For those with money to burn, staying in one of the Bentel & Bentel Suites, created by the famous architects of the same name, is an option. Each is unique – but every one is characterized by a clean, minimalist style, extreme luxury and meticulous attention to detail.
However, even if you stay in one of the more affordable rooms, you’ll still be treated to high levels of luxury, a range of interesting high-end eating options, a plush and exciting casino, spa, salon and hammam treatments – and a whole lot more besides.
Related Read: 15 Best Cosmopolitan Las Vegas Restaurants
6. The Bellagio
Highlights: Ornate pool area, on-site casino, high-quality dining
Most expensive room: The Chairman’s Suite, from $7,000 per night
The Bellagio is known as one of Las Vegas’ most upmarket hotels, and if you want to stay in the most expensive room they have, it will cost you $7,000 per night, which will buy you 4,075 square feet of decadent luxury.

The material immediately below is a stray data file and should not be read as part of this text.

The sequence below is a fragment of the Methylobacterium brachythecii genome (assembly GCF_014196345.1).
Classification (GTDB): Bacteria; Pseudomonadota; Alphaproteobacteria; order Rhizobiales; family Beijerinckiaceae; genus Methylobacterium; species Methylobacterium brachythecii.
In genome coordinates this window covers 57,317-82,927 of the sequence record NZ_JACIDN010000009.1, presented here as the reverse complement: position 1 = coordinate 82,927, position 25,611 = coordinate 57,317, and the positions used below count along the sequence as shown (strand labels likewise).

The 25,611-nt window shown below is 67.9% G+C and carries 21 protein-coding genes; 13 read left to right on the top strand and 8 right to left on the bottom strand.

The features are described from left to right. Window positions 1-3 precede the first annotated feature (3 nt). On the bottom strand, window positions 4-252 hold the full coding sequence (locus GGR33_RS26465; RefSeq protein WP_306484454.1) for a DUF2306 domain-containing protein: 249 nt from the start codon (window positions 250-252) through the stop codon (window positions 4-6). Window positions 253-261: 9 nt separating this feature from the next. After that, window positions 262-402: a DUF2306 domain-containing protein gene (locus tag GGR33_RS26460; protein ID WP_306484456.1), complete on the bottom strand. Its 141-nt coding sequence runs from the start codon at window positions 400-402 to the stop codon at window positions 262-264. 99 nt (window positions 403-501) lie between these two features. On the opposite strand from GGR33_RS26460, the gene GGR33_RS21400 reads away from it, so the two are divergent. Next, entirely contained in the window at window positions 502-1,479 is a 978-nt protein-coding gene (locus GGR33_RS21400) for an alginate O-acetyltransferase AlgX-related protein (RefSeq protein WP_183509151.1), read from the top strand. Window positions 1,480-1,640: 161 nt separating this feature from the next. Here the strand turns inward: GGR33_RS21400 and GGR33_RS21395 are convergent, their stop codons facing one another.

They have other options aimed at those who are less than super-rich, but even the most affordable rooms in the hotel are characterized by tasteful décor, sumptuous furnishings and all the amenities necessary to make your stay as comfortable as possible.
High-quality dining options include Picasso, serving beautifully presented French cuisine, and Yellowtail Japanese Restaurant & Lounge, which specializes in creative twists on modern Japanese dishes.
The hotel also boasts one of Vegas’ most ornate pool areas offering poolside cabanas and daybeds to rent, and with the on-site casino, featuring table games, slot machines, poker and more, you’ll never need to leave the resort.
7. Wynn and Encore at Wynn